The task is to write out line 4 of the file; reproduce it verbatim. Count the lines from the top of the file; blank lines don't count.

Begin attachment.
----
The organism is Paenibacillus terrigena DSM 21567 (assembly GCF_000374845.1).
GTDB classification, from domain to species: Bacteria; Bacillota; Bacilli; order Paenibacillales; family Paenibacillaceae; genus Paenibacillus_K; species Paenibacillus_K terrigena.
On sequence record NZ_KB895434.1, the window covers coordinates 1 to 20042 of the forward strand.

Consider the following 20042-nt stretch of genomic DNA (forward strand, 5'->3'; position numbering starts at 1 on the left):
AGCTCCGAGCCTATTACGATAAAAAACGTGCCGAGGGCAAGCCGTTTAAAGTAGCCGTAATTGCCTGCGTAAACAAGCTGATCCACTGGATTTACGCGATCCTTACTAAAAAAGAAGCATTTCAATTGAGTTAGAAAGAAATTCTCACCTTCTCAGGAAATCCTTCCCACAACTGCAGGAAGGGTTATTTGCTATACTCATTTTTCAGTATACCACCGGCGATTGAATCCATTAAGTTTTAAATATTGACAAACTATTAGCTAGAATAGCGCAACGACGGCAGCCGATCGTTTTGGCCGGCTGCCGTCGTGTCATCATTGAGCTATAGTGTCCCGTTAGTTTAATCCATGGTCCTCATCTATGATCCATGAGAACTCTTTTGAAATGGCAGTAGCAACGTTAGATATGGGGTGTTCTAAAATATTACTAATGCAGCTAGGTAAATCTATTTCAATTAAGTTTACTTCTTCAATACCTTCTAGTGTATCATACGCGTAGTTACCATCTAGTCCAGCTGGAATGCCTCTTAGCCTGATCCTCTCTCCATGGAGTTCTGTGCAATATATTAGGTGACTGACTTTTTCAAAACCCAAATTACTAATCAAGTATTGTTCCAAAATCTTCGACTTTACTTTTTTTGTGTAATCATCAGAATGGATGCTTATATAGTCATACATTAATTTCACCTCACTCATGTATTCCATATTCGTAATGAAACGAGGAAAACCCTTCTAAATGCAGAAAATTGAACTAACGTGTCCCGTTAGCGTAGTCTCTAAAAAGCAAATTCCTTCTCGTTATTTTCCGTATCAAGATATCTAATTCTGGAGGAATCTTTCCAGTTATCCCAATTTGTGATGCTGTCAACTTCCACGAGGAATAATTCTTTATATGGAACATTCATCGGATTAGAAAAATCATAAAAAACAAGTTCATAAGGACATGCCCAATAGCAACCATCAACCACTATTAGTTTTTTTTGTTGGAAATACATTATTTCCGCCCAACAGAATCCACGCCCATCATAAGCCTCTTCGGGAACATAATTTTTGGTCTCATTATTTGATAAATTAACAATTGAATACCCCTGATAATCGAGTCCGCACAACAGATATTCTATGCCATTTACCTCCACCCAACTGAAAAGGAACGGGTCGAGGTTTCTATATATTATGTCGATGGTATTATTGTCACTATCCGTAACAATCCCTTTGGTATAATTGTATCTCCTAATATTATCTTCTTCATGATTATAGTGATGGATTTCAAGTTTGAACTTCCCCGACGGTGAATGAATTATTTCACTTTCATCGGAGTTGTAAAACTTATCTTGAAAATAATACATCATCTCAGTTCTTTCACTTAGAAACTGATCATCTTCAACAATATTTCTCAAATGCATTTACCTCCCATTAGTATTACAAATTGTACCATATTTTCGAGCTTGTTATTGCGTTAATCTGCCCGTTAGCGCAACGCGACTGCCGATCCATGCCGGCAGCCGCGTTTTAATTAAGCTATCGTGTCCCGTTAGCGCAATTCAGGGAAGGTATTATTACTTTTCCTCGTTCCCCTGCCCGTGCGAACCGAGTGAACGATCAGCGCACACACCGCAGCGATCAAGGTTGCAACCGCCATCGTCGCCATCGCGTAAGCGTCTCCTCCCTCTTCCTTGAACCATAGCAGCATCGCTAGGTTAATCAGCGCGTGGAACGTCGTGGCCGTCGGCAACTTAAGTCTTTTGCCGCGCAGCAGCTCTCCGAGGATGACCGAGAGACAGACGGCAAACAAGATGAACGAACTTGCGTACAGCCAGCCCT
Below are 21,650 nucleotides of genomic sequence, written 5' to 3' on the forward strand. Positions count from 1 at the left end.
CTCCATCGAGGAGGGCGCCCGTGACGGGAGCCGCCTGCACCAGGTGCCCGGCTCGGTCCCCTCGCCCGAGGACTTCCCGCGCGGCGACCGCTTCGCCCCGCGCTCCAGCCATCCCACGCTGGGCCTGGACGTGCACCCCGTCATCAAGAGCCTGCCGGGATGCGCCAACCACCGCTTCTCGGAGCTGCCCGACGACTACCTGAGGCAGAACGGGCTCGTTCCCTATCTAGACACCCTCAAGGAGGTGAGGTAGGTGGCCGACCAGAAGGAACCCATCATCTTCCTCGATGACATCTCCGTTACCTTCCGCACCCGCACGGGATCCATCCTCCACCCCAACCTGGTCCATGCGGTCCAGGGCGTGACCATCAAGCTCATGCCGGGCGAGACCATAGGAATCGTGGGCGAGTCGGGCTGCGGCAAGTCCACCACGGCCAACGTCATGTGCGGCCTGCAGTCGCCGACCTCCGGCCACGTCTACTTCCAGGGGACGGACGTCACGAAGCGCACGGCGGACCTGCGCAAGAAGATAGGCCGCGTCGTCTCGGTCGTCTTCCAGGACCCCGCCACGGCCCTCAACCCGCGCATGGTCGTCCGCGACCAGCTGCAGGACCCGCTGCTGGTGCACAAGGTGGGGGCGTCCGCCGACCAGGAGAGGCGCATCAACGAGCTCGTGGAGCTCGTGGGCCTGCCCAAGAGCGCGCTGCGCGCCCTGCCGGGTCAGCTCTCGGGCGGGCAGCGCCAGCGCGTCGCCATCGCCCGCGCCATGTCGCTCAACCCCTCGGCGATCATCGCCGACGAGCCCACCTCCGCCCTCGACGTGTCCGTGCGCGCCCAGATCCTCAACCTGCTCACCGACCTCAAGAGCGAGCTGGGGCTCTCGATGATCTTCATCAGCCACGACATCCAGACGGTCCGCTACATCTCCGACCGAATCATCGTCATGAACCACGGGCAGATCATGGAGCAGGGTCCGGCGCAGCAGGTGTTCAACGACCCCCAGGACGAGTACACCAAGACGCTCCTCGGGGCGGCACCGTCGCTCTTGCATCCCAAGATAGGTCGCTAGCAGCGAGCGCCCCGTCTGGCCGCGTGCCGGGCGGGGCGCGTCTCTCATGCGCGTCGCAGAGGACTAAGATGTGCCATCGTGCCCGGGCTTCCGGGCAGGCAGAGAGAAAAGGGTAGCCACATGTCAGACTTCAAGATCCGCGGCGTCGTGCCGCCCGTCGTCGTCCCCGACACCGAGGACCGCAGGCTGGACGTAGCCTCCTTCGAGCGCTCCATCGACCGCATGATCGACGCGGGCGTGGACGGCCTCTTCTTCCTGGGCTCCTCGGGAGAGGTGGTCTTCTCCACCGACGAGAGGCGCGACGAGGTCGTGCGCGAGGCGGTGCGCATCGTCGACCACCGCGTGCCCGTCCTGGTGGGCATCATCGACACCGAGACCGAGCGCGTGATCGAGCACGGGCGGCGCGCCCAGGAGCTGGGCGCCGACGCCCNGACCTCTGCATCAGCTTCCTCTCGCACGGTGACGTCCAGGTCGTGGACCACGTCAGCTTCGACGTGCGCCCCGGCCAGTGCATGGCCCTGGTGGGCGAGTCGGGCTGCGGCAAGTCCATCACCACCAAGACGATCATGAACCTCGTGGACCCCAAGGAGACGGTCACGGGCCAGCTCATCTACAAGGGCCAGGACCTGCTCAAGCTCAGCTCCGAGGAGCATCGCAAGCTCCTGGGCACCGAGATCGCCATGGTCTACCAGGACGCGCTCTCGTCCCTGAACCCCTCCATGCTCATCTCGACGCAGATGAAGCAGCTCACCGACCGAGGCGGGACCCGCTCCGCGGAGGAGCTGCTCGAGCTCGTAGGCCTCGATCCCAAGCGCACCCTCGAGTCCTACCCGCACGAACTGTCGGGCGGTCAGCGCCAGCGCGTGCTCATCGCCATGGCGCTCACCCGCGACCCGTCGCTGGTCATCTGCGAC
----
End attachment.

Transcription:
Consider the following 20042-nt stretch of genomic DNA (forward strand, 5'->3'; position numbering starts at 1 on the left):